Data Visualization

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Facilitated by Amanda Hickman - github.com/amandabee Syllabus, Cheat Sheets, etc. amandabee.github.io/CUNY-data-skills

  • Reasons to want data
    • Focus on a population
    • Evidence for a claim you're making is actually true
    • Reduce harm
  • When we're talking about data, we're talking about something in a spreadsheet that you can chop up and analyze and such
    • A PDF is not data yet, because it's basically a picture.
      • Tabula from Nerd Powerful is a great tool for pulling data from PDF tables
    • Charts and maps are not data because you can't really reverse engineer them
  • Where to find it
    • Librarians. They live for this
    • Open data portals
      • Open data is a set of laws that governments are required to put out public data
    • Ask for sources on reports and charts that you see
      • If you see a great visualization, then you should call up the authors to try and get their data
    • Academics
      • PhD's have great data that will never be seen because they're academics and thus write unintelligibly
    • SF Indicators Project
    • Census
    • American Community Survey
    • CensusReporter.org
    • Bureau of Labor Statistics
    • Community Expenditure Survey
    • Various public health departments
    • Think tanks
    • Freedom of Information Act (FOIA) / Freedom of Information Law (FOIL)
      • Muck Rock will help you out on doing a FOIA request.
        • Check out examples of letters they've sent, and their boiler plate letters
        • They'll alert you about timeline stuff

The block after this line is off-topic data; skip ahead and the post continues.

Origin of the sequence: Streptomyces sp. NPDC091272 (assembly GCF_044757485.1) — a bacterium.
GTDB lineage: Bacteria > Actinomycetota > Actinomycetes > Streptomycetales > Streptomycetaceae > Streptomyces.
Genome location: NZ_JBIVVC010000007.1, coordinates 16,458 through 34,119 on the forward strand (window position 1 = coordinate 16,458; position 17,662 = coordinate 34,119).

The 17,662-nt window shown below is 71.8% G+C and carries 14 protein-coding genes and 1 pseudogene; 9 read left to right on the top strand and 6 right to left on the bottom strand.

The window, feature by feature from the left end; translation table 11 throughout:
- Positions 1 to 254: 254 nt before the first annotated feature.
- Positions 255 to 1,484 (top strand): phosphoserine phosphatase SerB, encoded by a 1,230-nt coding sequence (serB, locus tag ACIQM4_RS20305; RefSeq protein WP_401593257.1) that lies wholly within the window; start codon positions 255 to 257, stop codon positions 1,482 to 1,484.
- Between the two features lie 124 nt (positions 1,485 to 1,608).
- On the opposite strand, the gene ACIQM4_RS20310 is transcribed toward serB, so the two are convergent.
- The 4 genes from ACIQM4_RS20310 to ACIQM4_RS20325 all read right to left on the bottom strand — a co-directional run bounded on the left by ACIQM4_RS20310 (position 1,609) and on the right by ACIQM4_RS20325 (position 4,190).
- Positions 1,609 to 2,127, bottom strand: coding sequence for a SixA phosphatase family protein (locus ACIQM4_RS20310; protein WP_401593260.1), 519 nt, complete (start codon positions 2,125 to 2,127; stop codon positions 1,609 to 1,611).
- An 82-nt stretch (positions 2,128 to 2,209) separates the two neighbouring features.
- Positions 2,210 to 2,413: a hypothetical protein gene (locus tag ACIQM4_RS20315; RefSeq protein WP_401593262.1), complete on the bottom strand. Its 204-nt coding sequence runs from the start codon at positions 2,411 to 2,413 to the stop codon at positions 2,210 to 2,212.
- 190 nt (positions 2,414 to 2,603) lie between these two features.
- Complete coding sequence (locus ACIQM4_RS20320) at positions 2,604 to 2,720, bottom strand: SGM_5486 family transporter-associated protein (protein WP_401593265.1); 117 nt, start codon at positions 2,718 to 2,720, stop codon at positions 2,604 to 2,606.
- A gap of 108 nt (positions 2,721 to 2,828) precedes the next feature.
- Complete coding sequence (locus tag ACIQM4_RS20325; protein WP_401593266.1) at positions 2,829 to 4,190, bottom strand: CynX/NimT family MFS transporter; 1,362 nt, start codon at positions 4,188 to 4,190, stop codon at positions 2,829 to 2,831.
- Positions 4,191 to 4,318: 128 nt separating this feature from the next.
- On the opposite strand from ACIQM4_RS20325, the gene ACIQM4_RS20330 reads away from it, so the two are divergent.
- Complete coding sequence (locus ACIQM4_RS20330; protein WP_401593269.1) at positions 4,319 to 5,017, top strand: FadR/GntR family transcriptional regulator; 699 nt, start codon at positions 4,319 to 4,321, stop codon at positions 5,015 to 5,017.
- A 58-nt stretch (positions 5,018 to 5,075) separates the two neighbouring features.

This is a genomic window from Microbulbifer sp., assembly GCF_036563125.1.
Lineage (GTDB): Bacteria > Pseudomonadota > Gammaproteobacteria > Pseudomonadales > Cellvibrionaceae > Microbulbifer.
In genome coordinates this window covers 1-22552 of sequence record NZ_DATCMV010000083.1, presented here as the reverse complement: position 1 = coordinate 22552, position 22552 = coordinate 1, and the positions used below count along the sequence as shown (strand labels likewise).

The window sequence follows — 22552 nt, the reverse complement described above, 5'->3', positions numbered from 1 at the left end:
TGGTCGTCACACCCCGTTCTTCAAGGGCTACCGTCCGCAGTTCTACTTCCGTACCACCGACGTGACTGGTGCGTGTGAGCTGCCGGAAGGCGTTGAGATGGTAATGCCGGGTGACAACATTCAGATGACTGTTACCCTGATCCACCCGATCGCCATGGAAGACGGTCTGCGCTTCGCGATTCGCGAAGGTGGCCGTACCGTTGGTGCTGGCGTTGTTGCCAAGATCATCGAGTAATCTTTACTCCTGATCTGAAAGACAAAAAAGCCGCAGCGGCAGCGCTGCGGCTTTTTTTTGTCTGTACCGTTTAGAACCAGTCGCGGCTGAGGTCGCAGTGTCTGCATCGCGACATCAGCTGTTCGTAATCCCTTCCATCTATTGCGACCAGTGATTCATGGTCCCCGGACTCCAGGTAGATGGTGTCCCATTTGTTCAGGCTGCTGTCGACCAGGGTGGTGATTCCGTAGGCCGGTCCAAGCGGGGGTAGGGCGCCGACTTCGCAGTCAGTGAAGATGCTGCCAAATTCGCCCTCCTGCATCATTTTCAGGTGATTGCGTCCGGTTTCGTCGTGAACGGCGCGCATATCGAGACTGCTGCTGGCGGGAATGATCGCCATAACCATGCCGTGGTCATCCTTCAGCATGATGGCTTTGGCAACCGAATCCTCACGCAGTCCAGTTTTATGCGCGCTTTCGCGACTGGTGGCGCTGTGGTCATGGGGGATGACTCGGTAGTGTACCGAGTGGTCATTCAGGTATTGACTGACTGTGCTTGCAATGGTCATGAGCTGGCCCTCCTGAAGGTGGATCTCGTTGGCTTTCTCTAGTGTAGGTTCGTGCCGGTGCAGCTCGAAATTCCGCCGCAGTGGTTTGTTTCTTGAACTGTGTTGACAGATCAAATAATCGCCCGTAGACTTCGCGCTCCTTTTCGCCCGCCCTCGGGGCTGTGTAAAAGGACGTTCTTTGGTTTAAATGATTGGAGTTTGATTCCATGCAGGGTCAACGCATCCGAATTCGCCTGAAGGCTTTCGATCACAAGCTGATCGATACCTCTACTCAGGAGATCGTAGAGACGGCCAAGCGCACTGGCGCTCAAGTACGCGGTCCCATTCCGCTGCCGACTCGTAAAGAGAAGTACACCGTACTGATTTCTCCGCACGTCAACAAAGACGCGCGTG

• There may be costs involved
      • This is kinda your last resort
      • When making a request, ask for the person who's responsible, not just a receptionist. You need someone to hold accountable
    • Geo Commons
      • Very open set of geographical data sets
      • Great for polygons like districts
    • Planning Departments
    • Cicero
      • Legislation
    • Sunlight Foundation
  • Strategies for getting data and analyzing
    • If someone tells you they don't have the data, that's not the end. They can help you find it.
    • Ask for the name of their database
    • Ask for the specs of the database they're using
    • Get a lawyer if they claim that giving you data is a threat to homeland security
    • Ask for possible costs up front
    • Ask StackExchange
    • NICAR
  • Working with Data
    • Provenance matters
      • Especially if you're using open data from places like Geo Commons. You need to understand where the data came from
    • Not everything should be data
  • Tools